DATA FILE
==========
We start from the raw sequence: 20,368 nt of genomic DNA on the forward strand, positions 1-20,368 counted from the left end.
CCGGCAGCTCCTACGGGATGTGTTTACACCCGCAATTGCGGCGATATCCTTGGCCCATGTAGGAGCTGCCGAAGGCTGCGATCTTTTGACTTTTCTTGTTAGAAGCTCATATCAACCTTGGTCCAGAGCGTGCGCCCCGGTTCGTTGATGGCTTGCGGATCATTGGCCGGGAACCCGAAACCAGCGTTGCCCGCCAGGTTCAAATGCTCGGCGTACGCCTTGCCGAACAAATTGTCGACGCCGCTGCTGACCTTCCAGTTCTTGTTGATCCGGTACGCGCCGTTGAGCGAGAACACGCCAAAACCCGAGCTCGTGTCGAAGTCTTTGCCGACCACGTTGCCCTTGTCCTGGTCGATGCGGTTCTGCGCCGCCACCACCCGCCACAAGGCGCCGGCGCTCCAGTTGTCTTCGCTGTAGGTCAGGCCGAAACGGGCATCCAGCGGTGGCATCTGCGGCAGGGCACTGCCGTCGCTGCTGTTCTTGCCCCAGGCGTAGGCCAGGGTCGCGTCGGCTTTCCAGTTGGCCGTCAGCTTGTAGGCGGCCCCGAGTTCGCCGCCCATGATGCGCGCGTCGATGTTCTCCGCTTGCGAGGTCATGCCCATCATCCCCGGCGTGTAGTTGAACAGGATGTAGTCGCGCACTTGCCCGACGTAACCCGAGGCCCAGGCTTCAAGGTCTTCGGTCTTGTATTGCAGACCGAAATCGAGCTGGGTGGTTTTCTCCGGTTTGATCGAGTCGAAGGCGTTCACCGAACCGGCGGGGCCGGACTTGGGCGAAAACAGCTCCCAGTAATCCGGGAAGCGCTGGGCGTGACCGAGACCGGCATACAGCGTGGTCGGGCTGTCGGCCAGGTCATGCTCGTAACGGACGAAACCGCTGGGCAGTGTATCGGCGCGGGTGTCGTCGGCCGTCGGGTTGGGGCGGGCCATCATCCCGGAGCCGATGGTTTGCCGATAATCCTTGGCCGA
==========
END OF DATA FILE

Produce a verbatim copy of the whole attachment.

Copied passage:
We start from the raw sequence: 20,368 nt of genomic DNA on the forward strand, positions 1-20,368 counted from the left end.
CCGGCAGCTCCTACGGGATGTGTTTACACCCGCAATTGCGGCGATATCCTTGGCCCATGTAGGAGCTGCCGAAGGCTGCGATCTTTTGACTTTTCTTGTTAGAAGCTCATATCAACCTTGGTCCAGAGCGTGCGCCCCGGTTCGTTGATGGCTTGCGGATCATTGGCCGGGAACCCGAAACCAGCGTTGCCCGCCAGGTTCAAATGCTCGGCGTACGCCTTGCCGAACAAATTGTCGACGCCGCTGCTGACCTTCCAGTTCTTGTTGATCCGGTACGCGCCGTTGAGCGAGAACACGCCAAAACCCGAGCTCGTGTCGAAGTCTTTGCCGACCACGTTGCCCTTGTCCTGGTCGATGCGGTTCTGCGCCGCCACCACCCGCCACAAGGCGCCGGCGCTCCAGTTGTCTTCGCTGTAGGTCAGGCCGAAACGGGCATCCAGCGGTGGCATCTGCGGCAGGGCACTGCCGTCGCTGCTGTTCTTGCCCCAGGCGTAGGCCAGGGTCGCGTCGGCTTTCCAGTTGGCCGTCAGCTTGTAGGCGGCCCCGAGTTCGCCGCCCATGATGCGCGCGTCGATGTTCTCCGCTTGCGAGGTCATGCCCATCATCCCCGGCGTGTAGTTGAACAGGATGTAGTCGCGCACTTGCCCGACGTAACCCGAGGCCCAGGCTTCAAGGTCTTCGGTCTTGTATTGCAGACCGAAATCGAGCTGGGTGGTTTTCTCCGGTTTGATCGAGTCGAAGGCGTTCACCGAACCGGCGGGGCCGGACTTGGGCGAAAACAGCTCCCAGTAATCCGGGAAGCGCTGGGCGTGACCGAGACCGGCATACAGCGTGGTCGGGCTGTCGGCCAGGTCATGCTCGTAACGGACGAAACCGCTGGGCAGTGTATCGGCGCGGGTGTCGTCGGCCGTCGGGTTGGGGCGGGCCATCATCCCGGAGCCGATGGTTTGCCGATAATCCTTGGCCGA